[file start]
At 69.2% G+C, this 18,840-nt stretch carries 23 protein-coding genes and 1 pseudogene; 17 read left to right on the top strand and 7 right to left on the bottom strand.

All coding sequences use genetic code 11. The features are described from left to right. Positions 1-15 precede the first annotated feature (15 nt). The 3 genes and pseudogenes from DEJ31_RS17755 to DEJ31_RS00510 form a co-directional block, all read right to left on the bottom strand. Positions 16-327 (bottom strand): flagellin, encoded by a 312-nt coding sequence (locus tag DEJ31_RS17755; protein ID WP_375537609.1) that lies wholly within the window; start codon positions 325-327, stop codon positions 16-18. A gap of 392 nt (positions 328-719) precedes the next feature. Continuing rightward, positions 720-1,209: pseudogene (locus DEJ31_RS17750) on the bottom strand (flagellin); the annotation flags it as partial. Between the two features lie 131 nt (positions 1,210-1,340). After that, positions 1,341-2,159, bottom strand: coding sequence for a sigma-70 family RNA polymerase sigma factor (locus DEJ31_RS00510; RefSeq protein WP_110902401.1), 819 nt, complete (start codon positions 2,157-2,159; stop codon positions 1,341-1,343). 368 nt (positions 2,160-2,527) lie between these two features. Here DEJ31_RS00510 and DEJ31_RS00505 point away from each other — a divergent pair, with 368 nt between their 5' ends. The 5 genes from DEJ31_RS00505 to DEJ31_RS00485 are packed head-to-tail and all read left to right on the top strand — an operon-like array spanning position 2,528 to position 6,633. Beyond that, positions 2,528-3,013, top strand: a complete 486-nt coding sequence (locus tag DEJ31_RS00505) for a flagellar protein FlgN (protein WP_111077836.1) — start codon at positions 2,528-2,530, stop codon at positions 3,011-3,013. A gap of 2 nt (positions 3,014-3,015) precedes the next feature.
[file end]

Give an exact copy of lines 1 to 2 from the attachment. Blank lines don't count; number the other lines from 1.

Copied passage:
At 69.2% G+C, this 18,840-nt stretch carries 23 protein-coding genes and 1 pseudogene; 17 read left to right on the top strand and 7 right to left on the bottom strand.

All coding sequences use genetic code 11. The features are described from left to right. Positions 1-15 precede the first annotated feature (15 nt). The 3 genes and pseudogenes from DEJ31_RS17755 to DEJ31_RS00510 form a co-directional block, all read right to left on the bottom strand. Positions 16-327 (bottom strand): flagellin, encoded by a 312-nt coding sequence (locus tag DEJ31_RS17755; protein ID WP_375537609.1) that lies wholly within the window; start codon positions 325-327, stop codon positions 16-18. A gap of 392 nt (positions 328-719) precedes the next feature. Continuing rightward, positions 720-1,209: pseudogene (locus DEJ31_RS17750) on the bottom strand (flagellin); the annotation flags it as partial. Between the two features lie 131 nt (positions 1,210-1,340). After that, positions 1,341-2,159, bottom strand: coding sequence for a sigma-70 family RNA polymerase sigma factor (locus DEJ31_RS00510; RefSeq protein WP_110902401.1), 819 nt, complete (start codon positions 2,157-2,159; stop codon positions 1,341-1,343). 368 nt (positions 2,160-2,527) lie between these two features. Here DEJ31_RS00510 and DEJ31_RS00505 point away from each other — a divergent pair, with 368 nt between their 5' ends. The 5 genes from DEJ31_RS00505 to DEJ31_RS00485 are packed head-to-tail and all read left to right on the top strand — an operon-like array spanning position 2,528 to position 6,633. Beyond that, positions 2,528-3,013, top strand: a complete 486-nt coding sequence (locus tag DEJ31_RS00505) for a flagellar protein FlgN (protein WP_111077836.1) — start codon at positions 2,528-2,530, stop codon at positions 3,011-3,013. A gap of 2 nt (positions 3,014-3,015) precedes the next feature.